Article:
We hope to show the operating system Plan 9 from Bell Labs at the NLUUG spring conference 2005.

We intend to give an impression of what Plan 9 is, and what (in our opinion) its strong points (and maybe also its less strong points) are. In accordance with the theme of the spring conference, we hope to be able to give an overview of how Plan 9 ``does'' email, but we do not intend to limit ourselves to that. :-) We will bring some machines for demo, and some papers to browse, and maybe some demo/install cd's for those interested enough to give it a try.

Those interested enough to give it a ``test drive'' may do so by firing up a ``live cd'' (image downloadable from the Plan 9 page, link below), or by requesting an account on one or more of the public access Plan 9 installations, and downloading the Plan 9 remote desktop tool ``drawterm(8)'' for graphical access.

Developed by the people who devised UNIX and C at Bell Labs, Plan 9 takes OS development back into the realm of research. While UNIX can be said to be a research tool the OS principles remain largely the same throughout all developments. Plan 9 is an attempt to work on the operating system concepts from the ground up, reworking the whole idea using modern technology.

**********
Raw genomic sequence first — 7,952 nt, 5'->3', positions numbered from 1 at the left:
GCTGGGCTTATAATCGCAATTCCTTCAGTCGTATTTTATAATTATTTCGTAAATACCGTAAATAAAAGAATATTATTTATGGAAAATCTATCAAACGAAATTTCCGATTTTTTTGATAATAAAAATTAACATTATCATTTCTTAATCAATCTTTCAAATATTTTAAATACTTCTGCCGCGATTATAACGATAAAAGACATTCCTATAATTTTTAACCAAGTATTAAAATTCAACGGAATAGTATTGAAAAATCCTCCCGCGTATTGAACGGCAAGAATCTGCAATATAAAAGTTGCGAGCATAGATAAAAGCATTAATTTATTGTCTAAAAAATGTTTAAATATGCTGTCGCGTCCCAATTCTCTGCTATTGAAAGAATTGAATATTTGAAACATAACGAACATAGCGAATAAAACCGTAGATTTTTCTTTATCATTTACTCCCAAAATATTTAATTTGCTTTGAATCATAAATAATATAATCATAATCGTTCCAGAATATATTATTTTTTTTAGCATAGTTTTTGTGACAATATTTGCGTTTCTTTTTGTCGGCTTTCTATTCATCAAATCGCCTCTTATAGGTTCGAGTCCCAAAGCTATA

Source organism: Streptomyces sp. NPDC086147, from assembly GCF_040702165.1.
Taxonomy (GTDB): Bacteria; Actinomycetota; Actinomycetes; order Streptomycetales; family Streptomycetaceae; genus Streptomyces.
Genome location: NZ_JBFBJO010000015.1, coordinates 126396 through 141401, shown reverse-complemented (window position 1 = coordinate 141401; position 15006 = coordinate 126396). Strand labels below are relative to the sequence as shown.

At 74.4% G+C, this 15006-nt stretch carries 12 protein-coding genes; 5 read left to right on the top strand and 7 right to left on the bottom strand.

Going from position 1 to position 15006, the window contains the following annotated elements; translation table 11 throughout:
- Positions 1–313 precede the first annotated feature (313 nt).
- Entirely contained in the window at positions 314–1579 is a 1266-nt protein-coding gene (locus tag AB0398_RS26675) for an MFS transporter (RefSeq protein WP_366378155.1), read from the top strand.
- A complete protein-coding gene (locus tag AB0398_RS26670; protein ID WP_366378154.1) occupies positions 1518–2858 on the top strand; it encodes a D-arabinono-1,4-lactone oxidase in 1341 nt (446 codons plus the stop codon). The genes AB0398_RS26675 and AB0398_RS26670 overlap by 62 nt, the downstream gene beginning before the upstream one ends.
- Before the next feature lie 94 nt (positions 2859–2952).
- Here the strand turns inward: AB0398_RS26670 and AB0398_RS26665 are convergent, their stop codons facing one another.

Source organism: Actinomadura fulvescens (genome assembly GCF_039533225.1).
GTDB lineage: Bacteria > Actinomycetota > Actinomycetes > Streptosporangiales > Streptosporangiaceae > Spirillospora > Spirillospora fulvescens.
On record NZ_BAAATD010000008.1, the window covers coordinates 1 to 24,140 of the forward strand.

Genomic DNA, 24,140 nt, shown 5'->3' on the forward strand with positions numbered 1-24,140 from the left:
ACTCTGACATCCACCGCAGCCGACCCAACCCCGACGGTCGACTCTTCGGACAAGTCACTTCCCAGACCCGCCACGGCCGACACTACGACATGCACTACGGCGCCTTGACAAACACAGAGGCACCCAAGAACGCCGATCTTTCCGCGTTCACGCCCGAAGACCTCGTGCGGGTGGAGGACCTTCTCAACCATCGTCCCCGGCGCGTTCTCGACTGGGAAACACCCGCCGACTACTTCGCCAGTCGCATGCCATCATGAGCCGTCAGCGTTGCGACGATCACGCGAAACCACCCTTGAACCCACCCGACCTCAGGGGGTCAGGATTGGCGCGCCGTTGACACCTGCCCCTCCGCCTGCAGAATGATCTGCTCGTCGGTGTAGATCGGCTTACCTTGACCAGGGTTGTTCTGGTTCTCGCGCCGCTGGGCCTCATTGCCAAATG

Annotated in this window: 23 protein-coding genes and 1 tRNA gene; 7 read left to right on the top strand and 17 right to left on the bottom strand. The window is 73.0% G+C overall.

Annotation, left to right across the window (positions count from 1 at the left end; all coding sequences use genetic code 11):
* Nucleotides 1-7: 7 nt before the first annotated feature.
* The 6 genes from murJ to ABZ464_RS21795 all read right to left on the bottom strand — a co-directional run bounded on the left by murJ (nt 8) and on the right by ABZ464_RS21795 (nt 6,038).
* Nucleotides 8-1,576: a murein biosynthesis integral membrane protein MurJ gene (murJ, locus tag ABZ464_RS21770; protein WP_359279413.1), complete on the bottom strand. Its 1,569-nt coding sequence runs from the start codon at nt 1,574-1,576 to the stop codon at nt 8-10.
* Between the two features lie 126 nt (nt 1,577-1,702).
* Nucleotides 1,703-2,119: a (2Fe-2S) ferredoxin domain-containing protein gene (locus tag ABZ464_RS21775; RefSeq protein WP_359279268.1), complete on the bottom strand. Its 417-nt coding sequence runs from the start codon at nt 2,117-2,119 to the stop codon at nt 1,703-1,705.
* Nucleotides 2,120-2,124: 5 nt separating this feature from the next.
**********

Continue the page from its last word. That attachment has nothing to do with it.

It is difficult to say in only a few words what Plan 9 offers over Unix. For me, the main feature is _integration_, on many levels, giving us an integrated, distributed system, potentially on heterogeneous hardware, in which we have unified and transparent access to the resources available on the machines in the system. For example (in more or less random order):

Integration of maintenance.

Integrated access to the past.

Integrated/unified access to resources, both local and remote.

Integration of heterogenous hardware.

Integrated single-signon.

More information can be found at:

Plan 9 ideas are being brought to Unix variants (Solaris, *BSD, Linux, ...) for example in the following projects:

Inferno is a spin-off project that provides a compact operating system designed for building distributed and networked systems on a wide variety of devices and platforms based on the same concepts and technologies as Plan 9. Inferno can be run ``hosted'' on top of Windows and many Unix variants, or even as plug-in in some webbrowser, or ``natively'' on the bare hardware.

One application of the Plan 9 ideas worth mentioning here is the 9grid where one uses the distributed nature of Plan 9 to do grid computing without needing specific grid toolkits - the basic features already present in Plan 9 suffice.

This page is linked from the NLUUG Voorjaarsconferentie 2005 page.